Mike Vickers' Blog

August 31, 2018

Jon Mccain – A Eulogy by Joe Biden

Filed under: History in the making, In Our Time, Personal, USA — derryvickers @ 8:59 pm

I keep being reminded this week of John McCain.
Joe Biden through the Eulogy reminds us, well me at any rate, that there is a deeply positive side to the US that McCain personified.

A side that the US is being subverted through the tweets of Trump.
Here is the eulogy in case you missed it:

https://video.search.yahoo.com/yhs/search?fr=yhs-adk-adk_sbnt&hsimp=yhs-adk_sbnt&hspart=adk&p=johm+mccain+eulogy+joe+biden#id=4&vid=0ef4037ed3d76c9c612564d0a06f9ed9&action=view

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August 23, 2018

The Handlebards

Filed under: Edinburgh Festival, Music, Personal — derryvickers @ 6:57 pm

The Handlebards play this year at the Edinburgh Festival is Twelfth Night. If you have not come across them, they are four young men travelling the country on bikes performing Shakespeare (known as the Bard). They have been doing so for at least four years. They carry all their props, usually little more than a few costumes and a curtain to change behind which they do all the time, as the four of them play ALL the parts.

Their blurb states We are a troupe of cycling actors who carry all the set, props and costume needed to perform extremely energetic, charmingly chaotic and environmentally sustainable Shakespeare plays across the globe’. Their diction is perfect Shakespeare and they are word perfect.

To Twelfth Night it’s a silly comedy where twins Viola and Sebastian who get shipwrecked on a small island and are parted in the Storm (a typical Shakespeare theme). The sister dresses in men’s clothes so much so that they are indistinguishable and get involved in love affairs between the two important people on the island Duke Orsino and Countess Olivia. It all finishes with Viola pairing with Duke Orsino and Sebastian with Countess Olivia. But there is much fun and confusion in between.

As usual with Shakespeare there is a second plot with the servants Sir Toby, Sir Andrew, and Maria plan revenge on Malvolio, a pompous official, with a plan to persuade Malvolio that Olivia fancies him and wishes him to show his affection by dressing up in yellow including crossed garters; Maria knows that Olivia hate all these things. Malvolio takes the bate and speaks the famous quote “’Some are born great, some achieve greatness, and some have greatness thrust upon them”. Suffice to say that when Malvolio appears before Olivia, she is bewildered and despatches Malvolio to an asylum.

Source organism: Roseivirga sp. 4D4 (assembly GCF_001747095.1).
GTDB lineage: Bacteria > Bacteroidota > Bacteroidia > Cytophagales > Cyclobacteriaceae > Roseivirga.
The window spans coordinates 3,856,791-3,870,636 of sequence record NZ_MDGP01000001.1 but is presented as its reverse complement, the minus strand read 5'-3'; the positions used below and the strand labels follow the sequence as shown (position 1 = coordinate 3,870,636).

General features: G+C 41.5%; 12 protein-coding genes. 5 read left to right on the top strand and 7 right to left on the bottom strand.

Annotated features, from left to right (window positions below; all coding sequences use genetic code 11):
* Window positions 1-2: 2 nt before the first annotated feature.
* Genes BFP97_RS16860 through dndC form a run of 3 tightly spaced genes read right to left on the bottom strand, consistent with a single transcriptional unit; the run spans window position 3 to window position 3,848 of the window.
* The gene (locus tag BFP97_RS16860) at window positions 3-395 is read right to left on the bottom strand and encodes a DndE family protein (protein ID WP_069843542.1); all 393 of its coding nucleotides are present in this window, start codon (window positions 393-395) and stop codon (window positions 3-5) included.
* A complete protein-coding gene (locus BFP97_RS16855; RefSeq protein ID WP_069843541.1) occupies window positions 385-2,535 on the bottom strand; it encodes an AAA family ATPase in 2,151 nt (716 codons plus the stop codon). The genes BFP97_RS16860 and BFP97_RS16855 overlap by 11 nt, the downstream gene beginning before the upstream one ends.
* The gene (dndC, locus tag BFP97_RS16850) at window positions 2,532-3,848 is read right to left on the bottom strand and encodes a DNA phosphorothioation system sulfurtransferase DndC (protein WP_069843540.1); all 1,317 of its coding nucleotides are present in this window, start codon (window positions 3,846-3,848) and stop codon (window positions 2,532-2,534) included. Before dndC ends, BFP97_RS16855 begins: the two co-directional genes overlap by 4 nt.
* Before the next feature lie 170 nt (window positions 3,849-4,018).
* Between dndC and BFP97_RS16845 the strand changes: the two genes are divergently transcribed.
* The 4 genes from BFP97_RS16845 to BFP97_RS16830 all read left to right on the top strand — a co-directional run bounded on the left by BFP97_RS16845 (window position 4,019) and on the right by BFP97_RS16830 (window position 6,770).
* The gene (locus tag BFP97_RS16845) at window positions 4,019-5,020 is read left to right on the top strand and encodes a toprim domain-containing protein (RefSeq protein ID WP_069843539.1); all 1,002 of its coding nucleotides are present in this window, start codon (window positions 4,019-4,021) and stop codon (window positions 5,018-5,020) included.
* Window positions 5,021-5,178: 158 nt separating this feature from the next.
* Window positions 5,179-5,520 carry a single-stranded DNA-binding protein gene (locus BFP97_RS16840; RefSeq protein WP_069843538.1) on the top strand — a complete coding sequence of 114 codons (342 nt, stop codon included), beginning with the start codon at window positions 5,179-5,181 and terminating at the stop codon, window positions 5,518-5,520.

For more on the play go to:
https://en.wikipedia.org/wiki/Twelfth_Night

Sorry, this all seems a nonsense play which it is; but played out by the Handlebards it is hilarious and provides for good audience participation even to dragging members of the audience on stage. When Malvolio gives his famous quote, the whole audience chanted also. Throughout the four players were constantly changing garments and when Viola and Sebastian were finally both on stage of course they weren’t, only their hats that they had worn throughout were there held by their two final partners with the actual player dancing from one to the other changing his speaking genders accordingly.

They included in this show a significant number of Shakespeare’s lyrics.

For a flavour of the Handlebards try:

https://www.handlebards.com/press-resources/

But tghe only real way to appreciate sheer joie de vivre of the Handlebards is to see one of their shows

BTW There are now the Girls Handlebards

I despair of the UK’s current government

Filed under: Brexit, economics, Left Politics, Politics — derryvickers @ 4:31 pm

In an article in today’s Guadian I find

So why would they [Fox and co]want a no-deal? A group of hard-right Brexit economists has proposed the unilateral abolition of UK tariffs, which they openly admit would see the loss of our manufacturing base. They think this would be a good thing, and propel us into a new, service-based economy. That is why Fox and Dominic Raab and Boris Johnson and Michael Gove are not concerned about crashing out on to WTO rules – they believe it would enable them to turn Britain into a deregulated free-market economy like Singapore.”

Read the full article:

https://www.theguardian.com/commentisfree/2018/aug/23/labour-tories-no-deal-brexit-brexiters-cliff-edge-vote?utm_source=esp&utm_medium=Email&utm_campaign=Opinion+UK+connected&utm_term=284123&subid=29298&CMP=ema_opinionconnectuk

As I recall West Germany built its current enviable finance position by re-building its manufacturing after WW2

As I further recall the UK built its world standing position in the 19th century partly because of it Empire but the Empire provided it a preferential position to export its manufacturing.

August 10, 2018

The Edinburgh Festival

Filed under: Music, Painting, World Class — derryvickers @ 7:35 pm

Since the beginning of the international Festival we have been to: